By Prodigy Labs on Oct 4, 2018 1:19:47 PM
If you feel like the workforce is changing before your eyes, it is not all in your imagination. While the professional world was once geared toward building a long-term relationship between employers and long-term employees, times have undeniably changed.
The recession of the late 2000s, which brought with it all kinds of relationship-compromising fallout, largely dissolved the sense of loyalty that was previously indelibly ingrained in workers. Add in the increasing advances in technology that allow for the unprecedented ability to work from home, or anywhere at all, and you have all the ingredients for a seismically shifting approach to earning a living.
The numbers show that many Canadians are reevaluating the way they choose to pursue their professional goals and earn an income. According to The Globe and Mail and pursuant to Statistics Canada’s survey results, around 1.9 million Canadians consider themselves self-employed while another 2.3 million workers hold the classification of temporary workers. Together, this combined professional population comprises roughly 21.5 percent of the Canadian workforce. Further, the contingent workforce is an especially largely growing phenomenon for technology and IT professionals.
Are you trying to choose the best path to follow between contract and full-time work in technology, as you launch your search for your next job? If so, keep reading to gather some key information to help you make the best choice for your professional future.
The Advantages of Full-Time vs. Contract Employment
There are plenty of advantages to working full-time employee or as a contract worker. Take a moment to look at the advantages of each.
The Advantages of Full-Time Employment
As many job seekers or career changers have likely worked in a full-time employment position before, many of the following advantages may seem familiar and comforting:
- Earning a steady income with reliable benefits that may include health insurance and leave time.
- Building strong and lasting relationships, based on trust and respect, with employers and fellow employees.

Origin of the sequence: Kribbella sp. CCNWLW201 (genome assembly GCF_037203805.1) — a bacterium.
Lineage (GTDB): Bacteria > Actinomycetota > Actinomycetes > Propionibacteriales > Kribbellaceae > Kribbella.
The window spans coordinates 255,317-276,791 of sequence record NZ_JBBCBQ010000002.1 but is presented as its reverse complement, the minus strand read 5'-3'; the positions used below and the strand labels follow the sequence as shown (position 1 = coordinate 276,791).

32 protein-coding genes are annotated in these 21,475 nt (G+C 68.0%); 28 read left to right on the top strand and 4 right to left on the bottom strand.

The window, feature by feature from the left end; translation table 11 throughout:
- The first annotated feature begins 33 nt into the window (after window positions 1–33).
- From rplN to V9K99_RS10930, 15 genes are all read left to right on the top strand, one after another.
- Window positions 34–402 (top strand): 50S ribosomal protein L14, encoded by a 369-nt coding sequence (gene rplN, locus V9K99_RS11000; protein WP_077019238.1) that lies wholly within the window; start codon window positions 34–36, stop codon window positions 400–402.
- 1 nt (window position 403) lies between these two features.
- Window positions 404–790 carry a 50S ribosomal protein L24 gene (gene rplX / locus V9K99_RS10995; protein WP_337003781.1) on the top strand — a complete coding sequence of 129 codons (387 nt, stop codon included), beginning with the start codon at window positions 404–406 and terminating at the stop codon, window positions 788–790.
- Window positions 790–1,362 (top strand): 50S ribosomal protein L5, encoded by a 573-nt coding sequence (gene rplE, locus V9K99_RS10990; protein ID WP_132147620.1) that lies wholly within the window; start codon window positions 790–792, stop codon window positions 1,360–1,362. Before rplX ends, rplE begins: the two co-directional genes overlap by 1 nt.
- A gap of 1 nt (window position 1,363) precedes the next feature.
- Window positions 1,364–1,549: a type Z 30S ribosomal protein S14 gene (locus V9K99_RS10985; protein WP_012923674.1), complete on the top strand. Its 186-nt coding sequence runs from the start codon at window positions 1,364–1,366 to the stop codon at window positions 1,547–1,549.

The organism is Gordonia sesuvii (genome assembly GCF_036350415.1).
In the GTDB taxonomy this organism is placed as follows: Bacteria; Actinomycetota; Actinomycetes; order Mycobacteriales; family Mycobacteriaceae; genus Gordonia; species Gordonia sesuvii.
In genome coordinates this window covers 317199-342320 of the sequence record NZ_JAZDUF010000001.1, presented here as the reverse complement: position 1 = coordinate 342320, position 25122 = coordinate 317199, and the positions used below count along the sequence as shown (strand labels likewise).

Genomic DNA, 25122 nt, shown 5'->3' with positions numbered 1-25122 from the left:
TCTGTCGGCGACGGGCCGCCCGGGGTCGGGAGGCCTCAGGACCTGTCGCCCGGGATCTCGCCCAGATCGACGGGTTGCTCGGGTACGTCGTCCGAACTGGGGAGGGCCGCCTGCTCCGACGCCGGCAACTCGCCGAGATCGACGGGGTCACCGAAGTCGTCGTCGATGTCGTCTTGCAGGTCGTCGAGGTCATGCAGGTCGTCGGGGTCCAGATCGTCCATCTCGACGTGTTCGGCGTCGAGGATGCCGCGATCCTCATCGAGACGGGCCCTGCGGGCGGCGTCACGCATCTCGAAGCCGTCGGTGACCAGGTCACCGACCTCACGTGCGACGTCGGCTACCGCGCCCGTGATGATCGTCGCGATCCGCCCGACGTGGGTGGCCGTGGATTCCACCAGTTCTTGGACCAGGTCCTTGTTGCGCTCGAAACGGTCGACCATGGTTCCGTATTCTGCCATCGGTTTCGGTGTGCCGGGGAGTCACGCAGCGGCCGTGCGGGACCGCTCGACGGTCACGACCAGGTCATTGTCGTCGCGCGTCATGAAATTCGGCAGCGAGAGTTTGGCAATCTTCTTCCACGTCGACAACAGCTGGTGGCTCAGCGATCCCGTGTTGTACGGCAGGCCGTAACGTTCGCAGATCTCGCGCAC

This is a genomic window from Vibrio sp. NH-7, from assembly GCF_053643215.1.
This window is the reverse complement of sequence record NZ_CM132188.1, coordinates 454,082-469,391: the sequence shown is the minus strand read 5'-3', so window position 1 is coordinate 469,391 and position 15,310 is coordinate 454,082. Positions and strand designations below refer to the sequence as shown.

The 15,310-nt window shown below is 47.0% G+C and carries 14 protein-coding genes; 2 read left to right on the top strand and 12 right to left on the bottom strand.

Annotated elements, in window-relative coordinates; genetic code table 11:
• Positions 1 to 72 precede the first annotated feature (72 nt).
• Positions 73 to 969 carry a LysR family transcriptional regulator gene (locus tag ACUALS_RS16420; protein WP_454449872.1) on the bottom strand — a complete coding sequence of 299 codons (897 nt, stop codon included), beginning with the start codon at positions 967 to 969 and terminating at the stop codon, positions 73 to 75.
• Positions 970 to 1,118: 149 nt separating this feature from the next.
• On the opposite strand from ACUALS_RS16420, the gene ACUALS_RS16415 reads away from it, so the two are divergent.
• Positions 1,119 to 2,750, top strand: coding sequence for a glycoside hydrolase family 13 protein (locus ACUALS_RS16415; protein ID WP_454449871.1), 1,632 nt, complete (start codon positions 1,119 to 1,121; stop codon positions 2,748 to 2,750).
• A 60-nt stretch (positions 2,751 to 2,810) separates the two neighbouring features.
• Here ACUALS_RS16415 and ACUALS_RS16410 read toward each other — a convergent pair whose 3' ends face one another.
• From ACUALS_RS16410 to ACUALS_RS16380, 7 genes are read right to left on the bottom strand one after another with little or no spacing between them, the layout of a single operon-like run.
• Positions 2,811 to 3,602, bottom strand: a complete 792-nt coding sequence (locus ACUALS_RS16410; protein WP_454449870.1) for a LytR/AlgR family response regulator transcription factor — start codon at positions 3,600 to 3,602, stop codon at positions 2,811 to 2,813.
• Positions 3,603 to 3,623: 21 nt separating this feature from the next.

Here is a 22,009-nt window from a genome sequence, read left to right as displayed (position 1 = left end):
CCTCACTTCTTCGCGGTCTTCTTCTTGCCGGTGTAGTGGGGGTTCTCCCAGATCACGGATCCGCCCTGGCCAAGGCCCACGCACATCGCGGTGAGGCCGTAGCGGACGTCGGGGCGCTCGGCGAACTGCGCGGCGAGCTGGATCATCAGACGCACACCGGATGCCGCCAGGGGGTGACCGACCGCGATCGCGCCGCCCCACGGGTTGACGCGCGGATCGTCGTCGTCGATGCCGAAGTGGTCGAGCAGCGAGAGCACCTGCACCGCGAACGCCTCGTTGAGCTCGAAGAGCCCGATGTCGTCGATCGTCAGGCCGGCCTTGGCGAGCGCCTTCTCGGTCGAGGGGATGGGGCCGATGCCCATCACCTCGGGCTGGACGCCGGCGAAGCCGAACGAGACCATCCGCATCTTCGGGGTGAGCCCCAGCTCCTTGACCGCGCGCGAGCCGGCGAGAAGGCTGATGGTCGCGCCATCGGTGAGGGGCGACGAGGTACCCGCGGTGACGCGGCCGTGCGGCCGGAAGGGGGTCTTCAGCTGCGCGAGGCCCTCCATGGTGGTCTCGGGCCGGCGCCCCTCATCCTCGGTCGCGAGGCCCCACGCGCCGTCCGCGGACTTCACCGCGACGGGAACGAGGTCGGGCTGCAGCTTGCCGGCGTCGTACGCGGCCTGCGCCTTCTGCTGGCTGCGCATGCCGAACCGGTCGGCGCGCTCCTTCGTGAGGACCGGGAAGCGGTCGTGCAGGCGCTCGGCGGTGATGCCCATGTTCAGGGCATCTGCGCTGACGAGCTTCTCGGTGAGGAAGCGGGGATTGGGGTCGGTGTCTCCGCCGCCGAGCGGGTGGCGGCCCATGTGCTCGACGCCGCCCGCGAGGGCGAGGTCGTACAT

- Having the chance to grow in the field of technology with the support of a company that may offer educational and advancement opportunities to help you keep up with the latest advances in the industry.
The Advantages of Contract Engagement
Contract engagement in the technology field is not necessarily a new concept, but it can seem daunting to those who have never experienced it before. Take a few moments to explore some of the many advantages when becoming part of the gig economy:
- Earning a higher wage per hour than full-time IT employees do, thanks to not paying into various benefits like unemployment insurance and leave pay, per Edgelink.
- Having the freedom to try new jobs with new companies since most contract positions last for 6 to 12 months.
- Gaining new IT experience with each new contract and project, allowing for tech contractors to pick up new skills to add to their resume.
The Risks of Working as a Contractor
Risk is a part of any career choice, but working as a contractor does come with its own unique risks that include the following:
- Working without Benefits. While earning a higher wage, a contractor does sacrifice the benefits that a full-time employee receives. Independent tech workers are fully responsible for their own insurance and making up for lost wages due to illness. Without sufficient savings, a single illness could prove dangerous-to-catastrophic for an independent IT professional.
- Unpredictable IT Project Durations. There may be times when contract positions are only available for very short stints or exceedingly long durations. For various reasons, neither of these may fit within an IT contractor’s desired plans. Even worse, IT contractors may experience longer than anticipated gaps between projects, depending on their respective market’s needs.
The Perks You Miss Out on as a Contractor
One of the biggest downsides to working as an IT contractor is not being privy to the perks of a full-time employee. While some of those perks are official and tangible, like paid holidays, sick time and health benefits.
Other perks that contractors miss out on are often socially focused and involve not feeling like they fit into the corporate culture, or that they have trouble building camaraderie with coworkers, knowing that they will soon move on to a new project and organization.
What Looks Better on Your Resume: Contract or Full-Time?
Considering the fact that contract work is steadily gaining ground in the professional realm, it is not seen as a negative for most employers. In fact, the answer to this question is likely to come down to “it depends on what an organization needs.”
The quality of your IT experience, whether full-time or contract employment, is more important to prospective employers.
However, in spite of the flexible nature of contract work—and prospective employers' growing understanding that IT contractors have reasonably complex work histories—there is a caveat to taking on a series of very short engagements that last around 3 months. A string of brief professional stints may make an applicant come across as unreliable, leaving a potential employer thinking that the contractor may have behavioural or personality traits that prevent them from staying with one assignment for the full term of an engagement.
Our team works with employers who need a variety of IT workers, including those who embrace contract assignments or full-time employment. We look forward to learning more about your experience and the terms of employment you prefer. Apply now!